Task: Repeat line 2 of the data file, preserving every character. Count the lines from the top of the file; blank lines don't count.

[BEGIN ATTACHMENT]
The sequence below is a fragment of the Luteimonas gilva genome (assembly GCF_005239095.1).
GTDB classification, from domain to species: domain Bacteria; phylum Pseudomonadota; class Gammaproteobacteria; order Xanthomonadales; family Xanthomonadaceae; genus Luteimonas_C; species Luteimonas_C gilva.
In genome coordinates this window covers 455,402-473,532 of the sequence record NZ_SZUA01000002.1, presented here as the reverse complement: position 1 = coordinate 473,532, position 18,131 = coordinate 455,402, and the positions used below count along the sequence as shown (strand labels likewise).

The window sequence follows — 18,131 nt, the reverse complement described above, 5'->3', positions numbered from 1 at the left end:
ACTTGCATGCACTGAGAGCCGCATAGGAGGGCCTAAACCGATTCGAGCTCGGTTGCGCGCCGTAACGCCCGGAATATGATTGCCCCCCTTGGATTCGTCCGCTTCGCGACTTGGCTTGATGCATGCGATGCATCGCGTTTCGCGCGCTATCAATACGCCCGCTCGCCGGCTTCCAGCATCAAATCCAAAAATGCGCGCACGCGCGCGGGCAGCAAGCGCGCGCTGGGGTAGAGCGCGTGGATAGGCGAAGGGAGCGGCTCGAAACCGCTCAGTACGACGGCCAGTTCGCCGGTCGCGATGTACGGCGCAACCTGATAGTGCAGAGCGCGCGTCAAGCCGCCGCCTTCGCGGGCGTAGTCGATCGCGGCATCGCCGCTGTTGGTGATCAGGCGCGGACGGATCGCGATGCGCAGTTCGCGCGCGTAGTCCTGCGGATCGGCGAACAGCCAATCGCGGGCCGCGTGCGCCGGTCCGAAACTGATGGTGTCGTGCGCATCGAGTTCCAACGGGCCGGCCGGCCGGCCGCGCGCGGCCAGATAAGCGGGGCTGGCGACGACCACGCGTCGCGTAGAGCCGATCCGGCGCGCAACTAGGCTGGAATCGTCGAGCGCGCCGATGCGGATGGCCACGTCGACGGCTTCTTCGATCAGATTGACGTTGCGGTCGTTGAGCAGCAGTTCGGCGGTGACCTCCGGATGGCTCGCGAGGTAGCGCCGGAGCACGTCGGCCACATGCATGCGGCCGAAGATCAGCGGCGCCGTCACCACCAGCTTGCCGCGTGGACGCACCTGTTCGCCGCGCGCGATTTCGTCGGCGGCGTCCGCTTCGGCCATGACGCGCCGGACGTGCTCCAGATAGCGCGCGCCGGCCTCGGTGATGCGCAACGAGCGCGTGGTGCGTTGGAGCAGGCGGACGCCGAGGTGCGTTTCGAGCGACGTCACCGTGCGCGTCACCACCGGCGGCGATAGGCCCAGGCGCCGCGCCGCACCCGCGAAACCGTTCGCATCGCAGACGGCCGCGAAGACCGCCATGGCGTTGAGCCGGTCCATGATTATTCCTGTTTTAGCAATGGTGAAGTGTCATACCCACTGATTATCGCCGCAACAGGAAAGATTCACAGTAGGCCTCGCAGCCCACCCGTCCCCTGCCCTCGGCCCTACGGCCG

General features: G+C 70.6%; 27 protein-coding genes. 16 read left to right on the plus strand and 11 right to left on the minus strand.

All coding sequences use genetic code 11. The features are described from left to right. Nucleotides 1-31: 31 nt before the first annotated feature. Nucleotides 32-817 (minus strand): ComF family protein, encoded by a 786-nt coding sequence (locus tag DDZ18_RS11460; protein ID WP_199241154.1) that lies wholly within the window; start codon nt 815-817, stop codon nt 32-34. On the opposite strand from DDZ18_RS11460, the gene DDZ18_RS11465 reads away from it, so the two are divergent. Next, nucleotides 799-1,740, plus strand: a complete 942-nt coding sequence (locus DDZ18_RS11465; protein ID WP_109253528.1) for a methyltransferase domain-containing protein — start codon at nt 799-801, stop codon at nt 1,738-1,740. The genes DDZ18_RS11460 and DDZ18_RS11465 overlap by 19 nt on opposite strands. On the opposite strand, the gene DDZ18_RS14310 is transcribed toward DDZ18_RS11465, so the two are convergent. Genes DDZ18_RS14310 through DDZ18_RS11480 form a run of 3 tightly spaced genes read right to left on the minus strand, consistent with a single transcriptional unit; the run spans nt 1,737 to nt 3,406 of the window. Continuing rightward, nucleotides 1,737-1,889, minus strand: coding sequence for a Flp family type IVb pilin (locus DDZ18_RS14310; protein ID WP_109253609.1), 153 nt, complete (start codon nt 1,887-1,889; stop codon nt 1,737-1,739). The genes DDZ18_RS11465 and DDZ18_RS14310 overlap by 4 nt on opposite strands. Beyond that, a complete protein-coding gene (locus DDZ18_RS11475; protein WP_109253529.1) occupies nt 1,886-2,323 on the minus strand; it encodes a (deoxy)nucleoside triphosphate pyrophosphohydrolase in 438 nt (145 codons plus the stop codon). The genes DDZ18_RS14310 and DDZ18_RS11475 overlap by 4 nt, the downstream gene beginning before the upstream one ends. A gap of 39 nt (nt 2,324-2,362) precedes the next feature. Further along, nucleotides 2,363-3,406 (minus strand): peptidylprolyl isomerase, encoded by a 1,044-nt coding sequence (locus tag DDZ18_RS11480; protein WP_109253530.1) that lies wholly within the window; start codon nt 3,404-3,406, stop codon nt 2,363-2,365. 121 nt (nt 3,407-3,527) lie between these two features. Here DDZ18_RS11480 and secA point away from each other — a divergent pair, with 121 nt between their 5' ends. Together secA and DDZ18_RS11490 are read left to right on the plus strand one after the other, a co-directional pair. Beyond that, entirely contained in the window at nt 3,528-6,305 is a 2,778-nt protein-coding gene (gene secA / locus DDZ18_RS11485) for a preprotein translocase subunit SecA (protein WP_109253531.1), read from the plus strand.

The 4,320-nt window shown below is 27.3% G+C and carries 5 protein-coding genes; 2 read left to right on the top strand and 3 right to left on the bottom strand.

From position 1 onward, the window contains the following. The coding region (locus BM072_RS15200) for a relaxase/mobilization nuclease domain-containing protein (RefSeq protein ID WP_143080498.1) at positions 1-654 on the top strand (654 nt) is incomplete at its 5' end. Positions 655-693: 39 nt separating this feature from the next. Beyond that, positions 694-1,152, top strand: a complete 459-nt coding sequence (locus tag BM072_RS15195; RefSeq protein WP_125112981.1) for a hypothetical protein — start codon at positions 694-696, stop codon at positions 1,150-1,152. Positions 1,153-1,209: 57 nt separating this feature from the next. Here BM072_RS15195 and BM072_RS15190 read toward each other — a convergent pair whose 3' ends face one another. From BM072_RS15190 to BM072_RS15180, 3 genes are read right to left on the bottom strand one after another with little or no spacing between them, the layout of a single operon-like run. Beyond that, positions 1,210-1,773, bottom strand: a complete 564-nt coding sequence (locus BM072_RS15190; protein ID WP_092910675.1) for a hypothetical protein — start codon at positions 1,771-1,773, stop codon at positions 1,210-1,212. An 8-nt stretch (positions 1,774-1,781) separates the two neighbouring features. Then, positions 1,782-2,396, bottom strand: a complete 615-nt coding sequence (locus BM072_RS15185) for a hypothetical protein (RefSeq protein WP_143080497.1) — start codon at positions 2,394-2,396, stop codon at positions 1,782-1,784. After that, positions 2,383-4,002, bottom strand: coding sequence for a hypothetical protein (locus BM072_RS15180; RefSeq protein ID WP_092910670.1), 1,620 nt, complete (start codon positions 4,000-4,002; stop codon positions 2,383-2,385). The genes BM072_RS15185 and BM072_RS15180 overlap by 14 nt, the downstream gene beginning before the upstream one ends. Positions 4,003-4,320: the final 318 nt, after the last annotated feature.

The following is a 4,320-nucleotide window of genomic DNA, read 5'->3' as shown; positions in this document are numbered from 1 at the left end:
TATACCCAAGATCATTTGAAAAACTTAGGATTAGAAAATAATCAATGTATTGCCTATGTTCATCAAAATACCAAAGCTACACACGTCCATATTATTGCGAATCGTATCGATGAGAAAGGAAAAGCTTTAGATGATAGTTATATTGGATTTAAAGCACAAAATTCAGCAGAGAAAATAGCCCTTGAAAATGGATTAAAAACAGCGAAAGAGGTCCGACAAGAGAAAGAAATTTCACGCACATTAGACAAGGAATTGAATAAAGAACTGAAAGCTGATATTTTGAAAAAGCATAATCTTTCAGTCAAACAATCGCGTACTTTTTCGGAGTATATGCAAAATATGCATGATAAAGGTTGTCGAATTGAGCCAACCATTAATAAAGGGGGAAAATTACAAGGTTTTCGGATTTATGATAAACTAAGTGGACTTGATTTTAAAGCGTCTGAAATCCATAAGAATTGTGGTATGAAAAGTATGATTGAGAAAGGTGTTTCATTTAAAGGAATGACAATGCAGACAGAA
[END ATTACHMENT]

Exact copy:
GTDB classification, from domain to species: domain Bacteria; phylum Pseudomonadota; class Gammaproteobacteria; order Xanthomonadales; family Xanthomonadaceae; genus Luteimonas_C; species Luteimonas_C gilva.